As a Puritan minister, Dimmesdale is supposedly ordained by God and knows that he must confess. The notion that Hester follows the rules of society with more integrity than that of a man signifies her superiority over men. Not only that, the vast disparity between Hester’s moral compass and that of Dimmesdale’s indicates her integrity is greater than that of any individual in the community, as Dimmesdale is considered to be the most holy individual in the colony. Through these instances, Hawthorne creates a protagonist that is not only vulnerable in a man’s world, but surpasses the normally dominant gender. Therefore, Hester Prynne’s attractiveness, abilities, and ethics allow her equal or exceed the status of men in her community.

Next, the support Hester that provides to Reverend Mr. Dimmesdale and his later downfall permits her to bypass the boundaries of female submissiveness. In the novel Dimmesdale asks Hester to “think for [him]!” as “[she] is strong” and to “resolve for [him]” and “advise him what to do” (Hawthorne 152). Customarily, Puritan men are the authoritative head of the family. The woman’s relationship with him is one of compliance and service. Puritan women can only make major decisions involving the family after gaining approval from the men. However in The Scarlet Letter, Hester gains control in her relationship because her counsel will influence Dimmesdale’s life. This occurrence symbolically transfers the authority and power from men to Hester. Additionally, the minister highlights her strength and fortitude and recounts his despair. He narrates how he “[is] powerless to go. Wretched and sinful as I am, I have no other thought than to drag on my earthly existence in the sphere where Providence hath placed me” (Hawthorne 153). The reverend lacks the courage and determination to even run away.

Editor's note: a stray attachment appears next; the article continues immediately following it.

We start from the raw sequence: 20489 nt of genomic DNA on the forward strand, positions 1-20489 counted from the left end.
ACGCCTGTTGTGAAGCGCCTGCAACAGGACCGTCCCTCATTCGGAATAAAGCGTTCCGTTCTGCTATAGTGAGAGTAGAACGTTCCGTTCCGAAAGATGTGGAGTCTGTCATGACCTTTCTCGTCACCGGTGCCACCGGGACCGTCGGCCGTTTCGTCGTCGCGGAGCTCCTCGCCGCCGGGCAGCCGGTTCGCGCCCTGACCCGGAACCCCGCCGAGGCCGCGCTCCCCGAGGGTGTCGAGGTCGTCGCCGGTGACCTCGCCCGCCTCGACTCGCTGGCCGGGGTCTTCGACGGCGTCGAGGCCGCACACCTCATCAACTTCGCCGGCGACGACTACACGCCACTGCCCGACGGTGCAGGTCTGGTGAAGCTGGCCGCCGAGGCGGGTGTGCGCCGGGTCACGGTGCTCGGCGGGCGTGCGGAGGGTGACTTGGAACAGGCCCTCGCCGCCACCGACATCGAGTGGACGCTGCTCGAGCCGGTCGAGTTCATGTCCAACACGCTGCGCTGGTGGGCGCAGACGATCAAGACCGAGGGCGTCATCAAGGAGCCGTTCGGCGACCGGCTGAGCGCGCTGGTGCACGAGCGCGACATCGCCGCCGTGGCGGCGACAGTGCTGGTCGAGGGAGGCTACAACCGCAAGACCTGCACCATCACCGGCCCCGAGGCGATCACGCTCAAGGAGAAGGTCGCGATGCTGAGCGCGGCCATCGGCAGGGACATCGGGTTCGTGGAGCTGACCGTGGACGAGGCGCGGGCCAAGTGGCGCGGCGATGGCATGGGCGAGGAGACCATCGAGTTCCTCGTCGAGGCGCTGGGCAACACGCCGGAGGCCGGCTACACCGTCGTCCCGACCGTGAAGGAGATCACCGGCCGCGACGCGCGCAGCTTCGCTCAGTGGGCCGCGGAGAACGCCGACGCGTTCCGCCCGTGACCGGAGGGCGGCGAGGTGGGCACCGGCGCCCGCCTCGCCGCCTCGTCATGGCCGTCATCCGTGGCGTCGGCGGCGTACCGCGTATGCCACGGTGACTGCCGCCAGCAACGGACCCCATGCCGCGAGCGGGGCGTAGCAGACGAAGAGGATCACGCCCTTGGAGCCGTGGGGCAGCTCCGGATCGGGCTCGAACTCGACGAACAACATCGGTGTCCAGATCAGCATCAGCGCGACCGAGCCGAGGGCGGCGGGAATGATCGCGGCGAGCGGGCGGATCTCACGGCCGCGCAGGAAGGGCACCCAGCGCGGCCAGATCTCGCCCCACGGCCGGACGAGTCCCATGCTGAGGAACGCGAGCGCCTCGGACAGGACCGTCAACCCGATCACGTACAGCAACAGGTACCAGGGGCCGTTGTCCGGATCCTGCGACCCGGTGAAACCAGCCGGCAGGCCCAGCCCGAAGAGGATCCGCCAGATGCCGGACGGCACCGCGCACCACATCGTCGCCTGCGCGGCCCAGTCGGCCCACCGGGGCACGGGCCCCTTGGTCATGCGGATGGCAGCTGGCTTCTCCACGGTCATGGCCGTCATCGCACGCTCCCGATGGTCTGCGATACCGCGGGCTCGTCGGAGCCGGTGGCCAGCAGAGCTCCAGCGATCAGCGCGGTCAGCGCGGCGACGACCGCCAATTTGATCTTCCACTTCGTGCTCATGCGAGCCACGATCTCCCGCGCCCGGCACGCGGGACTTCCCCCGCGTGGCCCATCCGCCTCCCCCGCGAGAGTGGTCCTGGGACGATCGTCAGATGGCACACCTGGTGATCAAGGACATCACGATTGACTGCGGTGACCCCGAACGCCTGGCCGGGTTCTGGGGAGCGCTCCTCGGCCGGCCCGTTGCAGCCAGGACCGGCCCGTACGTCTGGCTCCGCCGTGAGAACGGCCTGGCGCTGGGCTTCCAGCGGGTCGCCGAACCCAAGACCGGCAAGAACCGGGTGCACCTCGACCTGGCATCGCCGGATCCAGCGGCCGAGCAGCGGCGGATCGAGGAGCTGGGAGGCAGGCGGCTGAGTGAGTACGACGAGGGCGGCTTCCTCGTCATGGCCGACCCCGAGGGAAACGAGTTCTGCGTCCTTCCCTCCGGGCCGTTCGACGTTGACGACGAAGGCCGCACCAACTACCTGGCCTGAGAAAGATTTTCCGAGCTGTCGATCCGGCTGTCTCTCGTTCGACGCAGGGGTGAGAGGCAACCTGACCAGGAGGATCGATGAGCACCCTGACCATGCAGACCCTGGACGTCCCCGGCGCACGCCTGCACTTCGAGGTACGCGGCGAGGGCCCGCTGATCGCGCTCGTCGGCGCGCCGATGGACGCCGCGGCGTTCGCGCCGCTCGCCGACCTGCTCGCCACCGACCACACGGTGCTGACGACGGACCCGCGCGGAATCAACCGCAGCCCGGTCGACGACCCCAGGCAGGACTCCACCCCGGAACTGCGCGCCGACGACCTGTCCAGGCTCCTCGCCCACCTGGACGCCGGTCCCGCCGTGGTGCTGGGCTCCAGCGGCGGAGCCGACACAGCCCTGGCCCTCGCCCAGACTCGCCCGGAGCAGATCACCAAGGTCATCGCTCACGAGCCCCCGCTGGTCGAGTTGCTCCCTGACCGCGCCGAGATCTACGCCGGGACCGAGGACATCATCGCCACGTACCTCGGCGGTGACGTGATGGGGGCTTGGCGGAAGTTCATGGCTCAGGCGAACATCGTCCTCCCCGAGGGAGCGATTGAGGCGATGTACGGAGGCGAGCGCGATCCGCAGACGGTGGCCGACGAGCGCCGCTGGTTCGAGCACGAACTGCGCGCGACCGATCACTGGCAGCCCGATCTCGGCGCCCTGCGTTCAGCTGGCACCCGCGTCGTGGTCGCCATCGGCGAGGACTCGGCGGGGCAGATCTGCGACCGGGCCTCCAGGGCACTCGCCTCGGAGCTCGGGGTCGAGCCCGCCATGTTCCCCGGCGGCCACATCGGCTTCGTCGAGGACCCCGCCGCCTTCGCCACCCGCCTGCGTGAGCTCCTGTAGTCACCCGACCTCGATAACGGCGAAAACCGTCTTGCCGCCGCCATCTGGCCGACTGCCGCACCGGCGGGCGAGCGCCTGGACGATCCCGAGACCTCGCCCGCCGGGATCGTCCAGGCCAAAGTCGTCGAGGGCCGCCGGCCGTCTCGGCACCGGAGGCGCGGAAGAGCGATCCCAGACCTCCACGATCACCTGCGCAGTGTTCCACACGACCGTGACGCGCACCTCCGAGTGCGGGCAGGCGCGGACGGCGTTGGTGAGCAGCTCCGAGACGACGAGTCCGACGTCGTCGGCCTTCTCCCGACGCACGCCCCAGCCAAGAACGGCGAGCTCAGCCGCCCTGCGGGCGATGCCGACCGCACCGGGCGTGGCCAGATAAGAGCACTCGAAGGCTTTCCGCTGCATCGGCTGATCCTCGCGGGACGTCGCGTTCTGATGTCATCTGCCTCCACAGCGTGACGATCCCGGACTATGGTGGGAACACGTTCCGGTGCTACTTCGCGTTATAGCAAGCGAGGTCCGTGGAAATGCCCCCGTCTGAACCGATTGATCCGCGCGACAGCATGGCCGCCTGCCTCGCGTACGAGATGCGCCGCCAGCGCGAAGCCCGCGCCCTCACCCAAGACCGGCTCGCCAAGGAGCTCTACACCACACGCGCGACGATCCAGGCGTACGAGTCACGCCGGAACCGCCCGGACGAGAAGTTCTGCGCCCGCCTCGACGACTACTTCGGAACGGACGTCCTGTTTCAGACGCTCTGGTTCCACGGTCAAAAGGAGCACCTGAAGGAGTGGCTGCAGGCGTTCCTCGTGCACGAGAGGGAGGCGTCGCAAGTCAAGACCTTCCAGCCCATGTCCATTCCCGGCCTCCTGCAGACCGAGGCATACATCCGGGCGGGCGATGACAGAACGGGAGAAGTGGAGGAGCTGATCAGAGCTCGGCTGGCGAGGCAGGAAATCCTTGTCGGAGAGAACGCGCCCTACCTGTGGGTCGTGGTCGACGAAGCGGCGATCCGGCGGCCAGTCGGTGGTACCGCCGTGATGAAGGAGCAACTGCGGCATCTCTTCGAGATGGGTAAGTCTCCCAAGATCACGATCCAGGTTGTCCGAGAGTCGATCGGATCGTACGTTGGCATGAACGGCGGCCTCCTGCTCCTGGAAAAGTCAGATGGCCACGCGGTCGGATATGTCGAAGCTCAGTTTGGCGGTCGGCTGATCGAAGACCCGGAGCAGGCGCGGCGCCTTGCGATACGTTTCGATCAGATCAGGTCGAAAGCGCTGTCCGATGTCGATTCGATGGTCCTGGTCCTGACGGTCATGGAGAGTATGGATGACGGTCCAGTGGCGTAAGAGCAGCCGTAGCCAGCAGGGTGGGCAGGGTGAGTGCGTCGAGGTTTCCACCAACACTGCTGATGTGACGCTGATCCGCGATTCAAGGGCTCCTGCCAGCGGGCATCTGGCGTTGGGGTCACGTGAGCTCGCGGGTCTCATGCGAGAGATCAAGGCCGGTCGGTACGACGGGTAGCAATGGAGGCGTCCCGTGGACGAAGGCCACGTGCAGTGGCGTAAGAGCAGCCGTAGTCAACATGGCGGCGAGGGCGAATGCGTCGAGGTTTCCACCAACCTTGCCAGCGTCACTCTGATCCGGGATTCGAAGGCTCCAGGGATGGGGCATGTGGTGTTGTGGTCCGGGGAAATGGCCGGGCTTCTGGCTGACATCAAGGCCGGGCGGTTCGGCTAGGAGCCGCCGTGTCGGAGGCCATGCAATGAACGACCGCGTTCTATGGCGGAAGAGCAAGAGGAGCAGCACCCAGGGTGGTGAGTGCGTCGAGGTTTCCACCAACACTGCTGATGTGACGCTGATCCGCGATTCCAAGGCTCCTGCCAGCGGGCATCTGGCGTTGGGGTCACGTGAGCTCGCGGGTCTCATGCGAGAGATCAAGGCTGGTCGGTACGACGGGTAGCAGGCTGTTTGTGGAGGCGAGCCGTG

When Hester attempts to convince Dimmesdale to leave New England because of Roger Chillingworth’s poisonous presence, he decides he cannot leave for the reason of being lonely. These passages in the novel show men’s weakness and highlight Hester’s fortitude. She remains resolved throughout the entire incident while Dimmesdale suffers a breakdown. His need for support culminates to final emotional scene. The minister, after he “[withholds himself] for seven years,” asks Hester to “come hither now, and twine thy strength about me” and “support me up yonder scaffold” (Hawthorne 208). Dimmesdale’s last decision to unveil his sin requires Hester’s help. At the beginning of the novel, Hester stands by herself and bears the brunt of shame alone.

Dimmesdale is incapable of withstanding it independently. By invoking his affirmation of sin with support from Prynne, Hawthorne takes away the courage and fortitude that define men. He subsequently passes away from “what he bears on his own breast” and “own red stigma” which “has seared his intermost heart” (Hawthorne 210). The former lovers trade places, as Hester gains the esteem that the minister once had while Dimmesdale disgracefully reveals his transgressions. The last scaffold scene increases the influence of women. Arthur Dimmesdale dies in scandal and dishonor, while Hester rises as an emblem of redemption. Thus, the immense support Hester offers Dimmesdale and his demise allows her to surpass the restraining confinement of male supremacy.

In conclusion, Puritan women are suppressed and considered inferior to men. Throughout their society, women are constricted and confined by the ideological values of their society. The Scarlet Letter is an exception to these principles and it overflows with examples of female superiority. In conclusion, Hester Prynne’s innate strength of character, gifts, and support to Arthur Dimmesdale allows her to transcend the typical restrictions of male domination.

Works Cited

Saxton, Martha. “Bearing The Burden? Puritan Wives.” History Today44.10 (1994): 28. History Reference Center. Web. 12 Feb. 2013. Hawthorne, Nathaniel. The Scarlet Letter. Austin: Holt, Rinehart, and Wilson, 1999. Print.

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The Scarlet Letter: Hester Prynne and Feminism. (2016, Dec 26). Retrieved from

The Scarlet Letter: Hester Prynne and Feminism